Key Elements in The Value Chain
Ninety percent of the company revenue comes from the iPhone and iPad sales, and more importantly, several elements have been critical to the increased sale of these products (Mohamad Yusoff 15). The first element is the inbound company logistics. Apple has an extensive supply chain and faces minimal challenges in terms of accessing raw materials. It has over 200 suppliers who ensure that components arrive at its factories in time (Clarke, and Boersma 117). The constant supply of raw material and the well-designed supply chain ensures that the market has enough iPhones and iPads. Another element that secured the success of these products is the company’s well-defined operations. For instance, Apple outsources the production of much of its products in countries like China, where labor costs are low (Clarke and Boersma 121). This aspect allows for a more significant profit margin and extra revenue, which is later invested in design and research. Apart from production and inbound company logistics, Apple is a famous brand, and new product launches from the company receive an overwhelming news cover that offers it free marketing. Nevertheless, this does not mean that the company does not market its brand. Apple makes unique marketing ads that correctly engages its customers. The iPhone and the MacBook are the two essential products that will remain important in the future; therefore, the organization should focus on developing these products.
Apple’s External Variables
As much as capitalizing and improving on products, including the MacBook and iPhone, is essential, the company should address the issues within its external business environment. First, Apple should study the ever-changing political landscape as it affects much of its business. The US-China trade war has proved that international politics can affect a company’s earnings. However, the company should always look out for aspects within the political environment that can better the company. For instance, it should look forward to improved free trade policies, which are often created over time. Another factor is the economy. Most economic factors in Apple’s environment generate opportunities. For instance, economic stability in developed countries creates expansion opportunities.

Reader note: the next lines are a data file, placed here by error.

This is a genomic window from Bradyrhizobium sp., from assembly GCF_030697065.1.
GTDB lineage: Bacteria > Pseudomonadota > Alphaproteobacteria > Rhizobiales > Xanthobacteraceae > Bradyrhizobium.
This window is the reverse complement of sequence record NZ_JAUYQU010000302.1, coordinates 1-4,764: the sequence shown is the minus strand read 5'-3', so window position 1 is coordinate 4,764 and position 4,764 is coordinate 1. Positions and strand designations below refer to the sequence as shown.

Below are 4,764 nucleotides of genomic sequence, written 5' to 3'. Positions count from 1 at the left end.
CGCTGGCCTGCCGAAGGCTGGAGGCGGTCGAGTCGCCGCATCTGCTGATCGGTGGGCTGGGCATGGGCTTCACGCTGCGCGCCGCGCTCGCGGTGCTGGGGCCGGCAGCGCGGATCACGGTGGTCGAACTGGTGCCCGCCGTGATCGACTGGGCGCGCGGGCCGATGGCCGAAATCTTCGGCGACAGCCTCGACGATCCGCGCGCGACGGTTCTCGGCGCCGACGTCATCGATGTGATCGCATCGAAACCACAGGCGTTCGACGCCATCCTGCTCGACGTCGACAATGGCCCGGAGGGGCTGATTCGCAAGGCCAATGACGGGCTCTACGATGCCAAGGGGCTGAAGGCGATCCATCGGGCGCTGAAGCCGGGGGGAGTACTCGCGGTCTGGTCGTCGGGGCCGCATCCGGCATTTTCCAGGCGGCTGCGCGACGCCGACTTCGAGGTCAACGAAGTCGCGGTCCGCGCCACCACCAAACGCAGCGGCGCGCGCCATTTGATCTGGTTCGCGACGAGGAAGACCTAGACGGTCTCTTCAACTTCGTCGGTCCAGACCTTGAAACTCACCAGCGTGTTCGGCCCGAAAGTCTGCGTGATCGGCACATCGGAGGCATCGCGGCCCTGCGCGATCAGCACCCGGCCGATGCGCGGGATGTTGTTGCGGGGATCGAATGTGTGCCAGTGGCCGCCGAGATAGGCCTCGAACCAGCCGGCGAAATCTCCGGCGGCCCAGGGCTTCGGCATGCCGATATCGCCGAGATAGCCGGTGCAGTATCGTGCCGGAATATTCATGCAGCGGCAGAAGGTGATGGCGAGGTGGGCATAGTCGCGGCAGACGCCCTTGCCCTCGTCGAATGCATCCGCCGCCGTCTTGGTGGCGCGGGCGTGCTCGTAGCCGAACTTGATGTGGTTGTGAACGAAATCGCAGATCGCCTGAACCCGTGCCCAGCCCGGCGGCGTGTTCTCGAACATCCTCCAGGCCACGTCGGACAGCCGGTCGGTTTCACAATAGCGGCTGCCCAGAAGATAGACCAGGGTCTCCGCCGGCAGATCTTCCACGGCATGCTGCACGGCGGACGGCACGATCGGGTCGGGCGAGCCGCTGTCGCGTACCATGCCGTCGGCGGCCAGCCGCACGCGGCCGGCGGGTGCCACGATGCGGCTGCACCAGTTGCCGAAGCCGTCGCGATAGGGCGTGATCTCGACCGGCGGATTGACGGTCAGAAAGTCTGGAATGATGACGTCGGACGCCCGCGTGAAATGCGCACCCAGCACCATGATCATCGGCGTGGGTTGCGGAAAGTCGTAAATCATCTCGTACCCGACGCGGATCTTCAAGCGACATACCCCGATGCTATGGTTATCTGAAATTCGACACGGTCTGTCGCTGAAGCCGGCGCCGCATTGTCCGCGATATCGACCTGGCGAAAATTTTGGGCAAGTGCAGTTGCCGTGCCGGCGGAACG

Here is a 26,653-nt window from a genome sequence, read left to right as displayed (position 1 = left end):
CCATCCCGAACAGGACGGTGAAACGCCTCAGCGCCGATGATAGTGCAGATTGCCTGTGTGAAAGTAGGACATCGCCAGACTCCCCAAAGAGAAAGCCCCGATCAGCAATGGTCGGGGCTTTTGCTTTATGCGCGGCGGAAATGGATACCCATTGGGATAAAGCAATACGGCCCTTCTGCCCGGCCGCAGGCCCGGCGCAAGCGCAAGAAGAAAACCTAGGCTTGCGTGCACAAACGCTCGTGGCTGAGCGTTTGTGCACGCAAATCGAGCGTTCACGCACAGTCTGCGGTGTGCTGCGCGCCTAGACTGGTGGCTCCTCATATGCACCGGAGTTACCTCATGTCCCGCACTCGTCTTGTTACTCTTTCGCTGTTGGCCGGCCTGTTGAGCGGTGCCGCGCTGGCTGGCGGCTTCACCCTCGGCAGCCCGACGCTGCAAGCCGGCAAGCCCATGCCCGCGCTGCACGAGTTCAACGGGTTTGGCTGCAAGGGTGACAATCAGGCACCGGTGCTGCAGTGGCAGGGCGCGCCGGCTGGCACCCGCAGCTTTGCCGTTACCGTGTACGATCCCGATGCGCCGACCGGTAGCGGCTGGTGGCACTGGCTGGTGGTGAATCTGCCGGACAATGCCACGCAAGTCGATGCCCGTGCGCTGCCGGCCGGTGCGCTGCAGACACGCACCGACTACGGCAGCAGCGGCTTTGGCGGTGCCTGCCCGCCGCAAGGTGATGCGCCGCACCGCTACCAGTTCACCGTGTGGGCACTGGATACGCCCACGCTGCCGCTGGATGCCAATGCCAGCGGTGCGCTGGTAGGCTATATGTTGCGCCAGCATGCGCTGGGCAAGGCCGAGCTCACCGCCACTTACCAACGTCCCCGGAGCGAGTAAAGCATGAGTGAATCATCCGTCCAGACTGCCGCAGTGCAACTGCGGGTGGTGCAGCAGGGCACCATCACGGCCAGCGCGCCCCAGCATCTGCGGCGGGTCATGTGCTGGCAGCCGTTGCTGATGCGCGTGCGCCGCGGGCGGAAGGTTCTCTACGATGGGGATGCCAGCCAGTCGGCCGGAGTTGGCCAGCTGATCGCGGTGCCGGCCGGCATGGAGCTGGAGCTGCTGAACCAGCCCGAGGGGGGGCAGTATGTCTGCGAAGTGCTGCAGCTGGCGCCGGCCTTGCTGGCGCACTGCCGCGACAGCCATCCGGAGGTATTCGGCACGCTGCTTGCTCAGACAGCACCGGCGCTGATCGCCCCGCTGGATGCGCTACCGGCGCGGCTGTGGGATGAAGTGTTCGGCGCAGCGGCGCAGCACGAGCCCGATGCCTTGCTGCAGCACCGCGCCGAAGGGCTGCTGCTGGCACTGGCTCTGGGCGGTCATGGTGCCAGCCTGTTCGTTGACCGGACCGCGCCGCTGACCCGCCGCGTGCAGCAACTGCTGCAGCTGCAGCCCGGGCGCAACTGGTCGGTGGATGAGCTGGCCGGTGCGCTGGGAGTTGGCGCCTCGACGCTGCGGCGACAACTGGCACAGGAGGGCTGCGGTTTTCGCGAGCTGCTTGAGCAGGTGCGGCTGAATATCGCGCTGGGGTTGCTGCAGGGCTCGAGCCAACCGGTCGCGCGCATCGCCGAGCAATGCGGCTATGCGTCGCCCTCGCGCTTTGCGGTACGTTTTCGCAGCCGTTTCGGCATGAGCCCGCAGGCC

Apple’s Prices and Recommendation
Also, and because the company’s profit range is high, it can lower the prices on products such as the iPhone to capitalize on developing economies. Moreover, introducing expensive products such as the iPhone X is not a suitable strategy for the company. The mobile phone market is saturated with products. Some perform in many ways like the iPhone X, and Samsung Galaxy S10 is an excellent example. However, Samsung Galaxy S10 is cheaper than iPhone X. To avoid this situation, Apple should also consider lowing its prices to penetrate developing economies. If the company can reduce its product prices and increase its efficiency, and more importantly, develop new models in products such as the Airpor earphones, and iPhone it will attain further growth and significantly expand its user base.
Adyl Aliekperov. ““Apple” – Up or Down.” International Journal of Innovative Technologies in Social Science, no. 6(18), 2019, pp. 43-48.
Clarke, Thomas, and Martijn Boersma. “The Governance of Global Value Chains: Unresolved Human Rights, Environmental and Ethical Dilemmas in The Apple Supply Chain.” Journal of Business Ethics, vol. 143, no. 1, 2015, pp. 111-131.
Hsu, Yen. “Design Innovation and Marketing Strategy in Successful Product Competition.” Journal of Business & Industrial Marketing, vol. 26, no. 4, 2011, pp. 223-236.
Hunter, Samuel T. et al. “Partnerships in Leading for Innovation: A Dyadic Model of Collective Leadership.” Industrial and Organizational Psychology, vol. 5, no. 4, 2012, pp. 424-428.
Mohamad Yusoff, Nur Husnina. “Determinants of Risks and Performance in Apple Inc.” SSRN Electronic Journal, 2018, pp. 1-32.
Schultz, Nicolai et al. “The New Role of Developers in The Mobile Ecosystem: An Apple and Google Case Study.” 2011 15Th International Conference On Intelligence in Next Generation Networks, 2011, pp. 23-71.